• July 17, 2017

    James B. Comey is writing a book about his career as a public servant. According to the New York Times, “the book will not be a conventional tell-all memoir, but an exploration of the principles that have guided Mr. Comey through some of the most challenging moments of his legal career.” Those moments include his experiences as deputy attorney general (he refused to declare legal the NSA’s domestic-surveillance program), his days as a US Attorney (when he prosecuted Martha Stewart), and his tenure as the head of the FBI, when he investigated Hillary Clinton’s private email server and attempted to look into ways in which Russia could have interfered with the 2016 election. Comey hasn’t signed a book deal yet, but he has two literary agents, Keith Urbahn and Matt Latimer of the Javelin agency, and he has been meeting with publishers.

    Christopher Bollen

    Novelist and Interview editor Christopher Bollen, whose latest book is The Destroyers, gives a compelling and entertaining interview at the Creative Independent. “You have to be a certain kind of person to write a novel. It’s sort of a demented and warped way of living. On beautiful days when your boyfriend or girlfriend wants to go outside to a park, you have to shut the door in their face and sit down, now without cigarettes, and just type away at something.”

    Sherman Alexie has canceled the remaining dates of his current reading tour, which was organized to promote his new memoir, You Don’t Have to Say You Love Me (it is named after the Dusty Springfield song). The book depicts his relationship with his mother, and Alexie says that he cannot, for the time being, confront feelings about this “complicated and difficult person” in public. “So here I am—the son and the mother combined—who needs to take a big step back and do most of my grieving in private,” Alexie writes. “My memoir is still out there for you to read. And, when I am strong enough, I will return to the road. I will return to the memoir. And I know I will have new stories to tell about my mother and her ghost.”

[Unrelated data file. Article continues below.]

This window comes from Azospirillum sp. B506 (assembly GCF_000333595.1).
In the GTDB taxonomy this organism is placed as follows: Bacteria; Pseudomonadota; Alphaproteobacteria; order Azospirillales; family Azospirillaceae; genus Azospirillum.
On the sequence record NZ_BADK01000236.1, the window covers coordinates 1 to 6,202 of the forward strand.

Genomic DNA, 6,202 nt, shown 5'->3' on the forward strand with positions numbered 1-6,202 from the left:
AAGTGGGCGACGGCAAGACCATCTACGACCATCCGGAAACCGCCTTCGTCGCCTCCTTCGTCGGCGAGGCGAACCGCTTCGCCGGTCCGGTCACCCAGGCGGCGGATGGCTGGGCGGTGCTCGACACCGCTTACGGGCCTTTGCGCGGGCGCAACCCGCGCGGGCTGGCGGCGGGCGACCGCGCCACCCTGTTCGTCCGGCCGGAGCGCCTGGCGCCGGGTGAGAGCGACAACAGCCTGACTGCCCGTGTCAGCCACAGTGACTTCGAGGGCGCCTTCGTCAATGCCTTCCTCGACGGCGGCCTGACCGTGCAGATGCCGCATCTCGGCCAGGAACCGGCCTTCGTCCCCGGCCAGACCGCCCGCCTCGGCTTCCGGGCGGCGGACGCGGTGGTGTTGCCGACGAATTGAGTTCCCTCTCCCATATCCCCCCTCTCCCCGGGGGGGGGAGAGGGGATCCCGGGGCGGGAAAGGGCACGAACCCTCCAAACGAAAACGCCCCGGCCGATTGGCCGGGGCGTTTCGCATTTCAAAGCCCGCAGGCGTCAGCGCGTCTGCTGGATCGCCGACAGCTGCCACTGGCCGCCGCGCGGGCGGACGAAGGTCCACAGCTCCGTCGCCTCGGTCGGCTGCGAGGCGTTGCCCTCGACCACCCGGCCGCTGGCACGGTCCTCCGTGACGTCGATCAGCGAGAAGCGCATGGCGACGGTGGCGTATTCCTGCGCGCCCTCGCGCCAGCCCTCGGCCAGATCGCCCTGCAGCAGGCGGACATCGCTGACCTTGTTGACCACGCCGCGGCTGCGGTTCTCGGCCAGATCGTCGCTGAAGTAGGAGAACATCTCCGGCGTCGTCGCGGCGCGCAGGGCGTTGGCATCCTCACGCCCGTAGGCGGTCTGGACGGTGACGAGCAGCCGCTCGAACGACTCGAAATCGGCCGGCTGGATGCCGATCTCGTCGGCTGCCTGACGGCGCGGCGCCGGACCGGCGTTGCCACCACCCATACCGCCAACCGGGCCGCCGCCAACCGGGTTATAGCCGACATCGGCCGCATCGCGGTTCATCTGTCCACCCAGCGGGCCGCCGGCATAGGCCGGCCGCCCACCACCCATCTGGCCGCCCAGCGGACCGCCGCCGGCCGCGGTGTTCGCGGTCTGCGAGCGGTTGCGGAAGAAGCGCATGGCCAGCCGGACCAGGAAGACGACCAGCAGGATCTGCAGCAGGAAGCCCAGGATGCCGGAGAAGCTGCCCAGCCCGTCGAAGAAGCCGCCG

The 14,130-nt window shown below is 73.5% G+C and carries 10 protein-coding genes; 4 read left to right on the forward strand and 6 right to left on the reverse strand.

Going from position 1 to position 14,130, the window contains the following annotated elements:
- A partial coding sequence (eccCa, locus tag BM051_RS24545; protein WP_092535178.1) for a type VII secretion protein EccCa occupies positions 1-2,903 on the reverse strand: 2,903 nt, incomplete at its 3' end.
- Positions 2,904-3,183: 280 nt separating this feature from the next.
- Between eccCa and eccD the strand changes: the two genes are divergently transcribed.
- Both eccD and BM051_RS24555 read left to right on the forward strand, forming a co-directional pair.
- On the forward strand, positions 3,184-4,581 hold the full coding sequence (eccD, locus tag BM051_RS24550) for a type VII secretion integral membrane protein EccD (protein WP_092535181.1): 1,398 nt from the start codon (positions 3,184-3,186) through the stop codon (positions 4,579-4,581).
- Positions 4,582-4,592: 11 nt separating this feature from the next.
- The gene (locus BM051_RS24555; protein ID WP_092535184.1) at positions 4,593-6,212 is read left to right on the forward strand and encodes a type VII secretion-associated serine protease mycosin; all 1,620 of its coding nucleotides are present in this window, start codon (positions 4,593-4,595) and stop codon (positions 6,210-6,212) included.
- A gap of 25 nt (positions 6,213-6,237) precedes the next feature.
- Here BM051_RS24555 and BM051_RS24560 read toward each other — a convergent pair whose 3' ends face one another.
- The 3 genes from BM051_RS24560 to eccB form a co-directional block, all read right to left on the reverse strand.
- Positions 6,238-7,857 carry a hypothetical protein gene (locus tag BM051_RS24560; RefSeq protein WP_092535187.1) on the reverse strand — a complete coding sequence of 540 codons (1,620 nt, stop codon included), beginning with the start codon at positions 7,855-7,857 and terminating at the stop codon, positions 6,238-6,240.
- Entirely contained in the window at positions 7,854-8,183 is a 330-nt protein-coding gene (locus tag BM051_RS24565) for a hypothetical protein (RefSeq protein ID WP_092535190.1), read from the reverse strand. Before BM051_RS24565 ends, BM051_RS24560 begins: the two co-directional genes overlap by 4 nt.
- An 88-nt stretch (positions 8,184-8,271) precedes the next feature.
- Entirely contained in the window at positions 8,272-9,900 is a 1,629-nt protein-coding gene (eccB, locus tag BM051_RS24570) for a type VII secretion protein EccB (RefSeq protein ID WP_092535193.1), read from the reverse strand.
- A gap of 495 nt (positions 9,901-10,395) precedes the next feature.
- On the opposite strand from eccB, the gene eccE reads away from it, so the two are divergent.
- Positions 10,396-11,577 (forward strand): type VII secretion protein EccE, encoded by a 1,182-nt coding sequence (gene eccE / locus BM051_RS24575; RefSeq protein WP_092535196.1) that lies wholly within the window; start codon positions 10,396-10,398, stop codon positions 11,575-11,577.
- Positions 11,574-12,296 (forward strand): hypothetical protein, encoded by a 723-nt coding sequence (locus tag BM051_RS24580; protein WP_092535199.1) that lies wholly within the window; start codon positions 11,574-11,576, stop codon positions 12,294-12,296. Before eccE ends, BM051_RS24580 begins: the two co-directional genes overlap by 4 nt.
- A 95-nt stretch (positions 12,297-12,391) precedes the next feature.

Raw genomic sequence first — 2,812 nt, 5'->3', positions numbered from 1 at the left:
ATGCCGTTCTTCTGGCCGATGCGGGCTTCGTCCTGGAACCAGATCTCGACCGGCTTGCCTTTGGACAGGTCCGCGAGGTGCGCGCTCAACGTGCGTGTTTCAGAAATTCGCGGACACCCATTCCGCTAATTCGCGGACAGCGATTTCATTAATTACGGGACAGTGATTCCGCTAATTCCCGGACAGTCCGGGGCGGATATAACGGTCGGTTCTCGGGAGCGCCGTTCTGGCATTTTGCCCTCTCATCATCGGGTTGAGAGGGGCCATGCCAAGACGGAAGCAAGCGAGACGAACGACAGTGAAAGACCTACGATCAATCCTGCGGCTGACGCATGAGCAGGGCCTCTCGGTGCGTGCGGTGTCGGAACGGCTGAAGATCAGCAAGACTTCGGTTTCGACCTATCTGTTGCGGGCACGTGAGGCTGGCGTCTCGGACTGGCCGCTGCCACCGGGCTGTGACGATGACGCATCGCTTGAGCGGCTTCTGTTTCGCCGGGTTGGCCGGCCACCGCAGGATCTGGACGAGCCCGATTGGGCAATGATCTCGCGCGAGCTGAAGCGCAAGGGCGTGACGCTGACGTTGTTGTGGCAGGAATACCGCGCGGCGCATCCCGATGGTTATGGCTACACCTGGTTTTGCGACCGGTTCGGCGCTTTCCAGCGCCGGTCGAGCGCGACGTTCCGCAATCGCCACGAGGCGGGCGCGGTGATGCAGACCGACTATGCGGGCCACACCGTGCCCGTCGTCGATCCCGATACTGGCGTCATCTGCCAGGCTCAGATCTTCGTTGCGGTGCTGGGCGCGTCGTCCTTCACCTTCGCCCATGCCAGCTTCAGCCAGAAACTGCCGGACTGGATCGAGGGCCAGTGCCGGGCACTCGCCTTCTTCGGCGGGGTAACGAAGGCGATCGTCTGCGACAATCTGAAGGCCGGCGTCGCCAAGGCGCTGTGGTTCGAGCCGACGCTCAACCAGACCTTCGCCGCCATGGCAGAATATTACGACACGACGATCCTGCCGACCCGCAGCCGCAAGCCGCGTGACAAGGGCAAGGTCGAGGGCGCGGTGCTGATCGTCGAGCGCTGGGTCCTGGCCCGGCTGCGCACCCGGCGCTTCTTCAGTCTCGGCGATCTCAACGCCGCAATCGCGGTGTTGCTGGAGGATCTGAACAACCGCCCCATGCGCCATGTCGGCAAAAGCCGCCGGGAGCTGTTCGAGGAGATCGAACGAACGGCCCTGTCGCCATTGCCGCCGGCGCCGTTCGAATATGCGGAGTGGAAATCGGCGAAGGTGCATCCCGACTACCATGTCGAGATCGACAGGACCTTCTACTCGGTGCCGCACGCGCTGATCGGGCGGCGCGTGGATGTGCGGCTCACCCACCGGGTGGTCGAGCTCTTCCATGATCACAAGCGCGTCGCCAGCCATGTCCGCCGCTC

Colm Toibin talks about his new novel The House of Names (which draws on Aeschylus’s Oresteia Trilogy), how drinking affects writing, and an unlikely quality that defines the new White House: “The strange part of the White House drama is they are all Irish except for Trump,” Toibin told The Guardian. “Flynn, Kelly, Bannon, Spicer, Conway, Hannity, O’Reilly and Ryan. Those Irish faces everywhere, I knew 10 of each of them at school. But the Irish have always been Democrats…”

    Malcolm Gladwell discusses the guiding principle behind his podcast Revisionist History. “I just wanted an excuse to talk about whatever was on my mind and whatever I came across,” Gladwell says of the podcast, in which he has dwelled on political satire, the Pentagon, and golf courses. “That was the genesis of the idea, that between those two words—‘revisionist’ and ‘history’—you can talk about anything under the sun.”

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